By Sam Cook
The witching hour is almost upon us and that means the spooky season is well underway. If you are anything like me, that means you will be celebrating with a copious number of horror flicks.
Sometimes a ghost movie isn’t cutting it and you don’t know if you can stomach another slasher. That’s why we have put together this list of the 5 best post-apocalyptic horror movies to watch this Halloween.
The Divide (2011)
I just finished watching this one so I could see where it would fall on this list, and man if it isn’t a bit of a downer. Just for the record, that isn’t a bad thing. Director Xavier Gens took a bleak look at what would happen after the bomb drops.
The story follows a group of survivors holed up in the basement of a New York City apartment building immediately following a nuclear detonation. Things only get worse from here as the group struggles to survive attacks from both outside and within.
Don’t expect to like any of the characters, but watch out for a great performance from Michael Biehn as Mickey. His grizzled, survivalist character is played incredibly convincingly, especially in all later scenes with Lauren German.
This is one post-apocalyptic romp that is sure to hit close to home this Halloween. Fun fact, Carriers almost didn’t come out at all. After the movie was completed, the studio was ready to shelve it in fear no one would enjoy the movie. It wasn’t until the film’s star Chris Pine starred in 2009’s Star Trek that they decided to release it.
While this is far from the greatest horror film of all time, the subject matter could help make it a bit scarier, all things considered. In Carriers, a lethal respiratory virus has spread globally. A group of friends must travel through the plague-stricken nation while trying to find a virus-free zone.
Yes, this is a fairly cookie-cutter popcorn flick, but in hindsight, they were actually able to portray a bad pandemic level even incredibly well. The story is fairly lacklustre, but the concepts shown throughout the tale are incredibly terrifying when applied to our current global situation. Maybe give this film another chance and see what you think!
Miracle Mile (1988)
Miracle Mile is an intense romp through southern California after a man finds out, by chance, the United States is about to start a pre-emptive nuclear war. From the moment he learns of this, the movie follows him in real-time as he tries to find the love of his life and escape to Antarctica.
While not a traditional horror film, this movie plays out like an extremely intense thriller. There will be moments where you see how quickly panic would spread that will make you wonder how you’d fare in similar circumstances.
This one is definitely a bit cheesy but is well worth your time. When I was watching Miracle Mile for the first time I was blown away by the ending. It did not go the way I was expecting it to go and I would love to hear what you think about it in the comments down below.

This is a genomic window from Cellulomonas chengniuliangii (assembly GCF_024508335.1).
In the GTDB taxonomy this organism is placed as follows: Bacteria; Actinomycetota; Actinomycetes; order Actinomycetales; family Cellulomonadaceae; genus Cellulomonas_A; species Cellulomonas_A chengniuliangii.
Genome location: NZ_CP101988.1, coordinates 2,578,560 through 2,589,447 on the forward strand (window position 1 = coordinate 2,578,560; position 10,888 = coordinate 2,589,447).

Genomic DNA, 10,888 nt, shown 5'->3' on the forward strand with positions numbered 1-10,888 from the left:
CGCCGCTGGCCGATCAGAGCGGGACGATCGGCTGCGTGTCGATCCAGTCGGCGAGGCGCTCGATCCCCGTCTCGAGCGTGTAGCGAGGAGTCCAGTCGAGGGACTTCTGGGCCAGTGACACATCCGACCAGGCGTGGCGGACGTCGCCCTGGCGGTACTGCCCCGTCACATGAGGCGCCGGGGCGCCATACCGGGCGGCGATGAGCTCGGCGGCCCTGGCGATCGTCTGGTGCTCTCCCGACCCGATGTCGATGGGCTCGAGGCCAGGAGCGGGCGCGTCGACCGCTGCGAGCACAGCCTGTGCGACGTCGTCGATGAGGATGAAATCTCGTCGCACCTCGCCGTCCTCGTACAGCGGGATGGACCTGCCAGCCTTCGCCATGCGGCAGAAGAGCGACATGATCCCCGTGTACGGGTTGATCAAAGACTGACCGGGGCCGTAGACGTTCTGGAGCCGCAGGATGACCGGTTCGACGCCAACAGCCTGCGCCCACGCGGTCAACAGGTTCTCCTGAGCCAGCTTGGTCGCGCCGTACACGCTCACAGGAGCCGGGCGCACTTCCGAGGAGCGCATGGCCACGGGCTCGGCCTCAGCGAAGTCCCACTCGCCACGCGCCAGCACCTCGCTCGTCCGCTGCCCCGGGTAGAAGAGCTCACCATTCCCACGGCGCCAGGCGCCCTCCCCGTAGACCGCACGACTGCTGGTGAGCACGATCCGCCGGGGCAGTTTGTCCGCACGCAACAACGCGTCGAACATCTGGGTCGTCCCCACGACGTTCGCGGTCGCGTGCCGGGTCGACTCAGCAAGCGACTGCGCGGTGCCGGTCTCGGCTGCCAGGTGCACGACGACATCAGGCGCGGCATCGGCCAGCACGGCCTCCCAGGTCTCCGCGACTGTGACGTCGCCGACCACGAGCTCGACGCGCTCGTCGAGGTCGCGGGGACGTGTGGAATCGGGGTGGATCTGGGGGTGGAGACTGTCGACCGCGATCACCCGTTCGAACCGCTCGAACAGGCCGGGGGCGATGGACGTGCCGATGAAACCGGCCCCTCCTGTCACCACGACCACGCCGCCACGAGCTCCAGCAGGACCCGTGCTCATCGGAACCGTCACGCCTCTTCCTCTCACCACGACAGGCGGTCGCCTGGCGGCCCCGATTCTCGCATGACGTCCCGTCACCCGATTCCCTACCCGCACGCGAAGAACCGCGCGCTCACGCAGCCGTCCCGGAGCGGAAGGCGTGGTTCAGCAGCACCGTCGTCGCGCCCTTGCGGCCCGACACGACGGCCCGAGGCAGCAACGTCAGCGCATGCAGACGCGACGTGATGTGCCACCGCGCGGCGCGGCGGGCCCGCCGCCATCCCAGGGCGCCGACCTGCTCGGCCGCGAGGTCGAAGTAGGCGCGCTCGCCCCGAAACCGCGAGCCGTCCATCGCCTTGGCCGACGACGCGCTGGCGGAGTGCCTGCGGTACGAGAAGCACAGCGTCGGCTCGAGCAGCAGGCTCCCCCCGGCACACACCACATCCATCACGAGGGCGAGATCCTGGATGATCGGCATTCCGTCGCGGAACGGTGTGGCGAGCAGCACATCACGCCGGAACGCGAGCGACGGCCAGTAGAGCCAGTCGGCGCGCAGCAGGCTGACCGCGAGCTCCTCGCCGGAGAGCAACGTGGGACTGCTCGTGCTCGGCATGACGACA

I struggled to even put this one on this list because knowing there is an apocalypse involved is a bit of a spoiler for the second and third acts of this Japanese horror masterpiece. I decided it was fine as I still enjoyed the film despite having this spoiled for me going into it as well.
Pulse follows two interweaving stories that tell a ghost story that is so unique and refreshing in the horror genre. It appears that somehow ghosts have made their way onto the internet to disastrous results.
This one is a bit of a slow burn, but the scares within, as well as the desolate third act, make it a contender for the top spot on this list.
The Road (2009)
Of course, this one would be taking the number one spot on this list. The Road is probably the most depressingly bleak look at the realities of living in a post-apocalyptic wasteland. Based on the novel of the same name by Cormac MacCarthy, The Road follows a father and son as they continue to exist and survive.
At its core, The Road is a coming of age story. As the boy and his father follow the road, they are met with a number of threats. These are not only physical threats but also existential. What is living, why do we bother to go on, what would we do to protect the ones we love from evil, and what exactly is evil?
I have long believed that this book should be made required reading for teaching young adults about the hard realities of the world. The lessons within are ones that can easily be applied to each and every one of us if you follow closely. The Road is one of the greatest works of fiction, regardless of genre.
If your favorite post-apocalyptic movie didn’t make this list, let us know in the comment section! If you have any foreign language films you think we may not have seen, definitely let us know. We’d love to feature them in a future article!
Sam Cook is a freelance writer from London Ontario. He is passionate about geekdom and politics. When he’s not writing you can find him gaming in VR or watching classic horror flicks.
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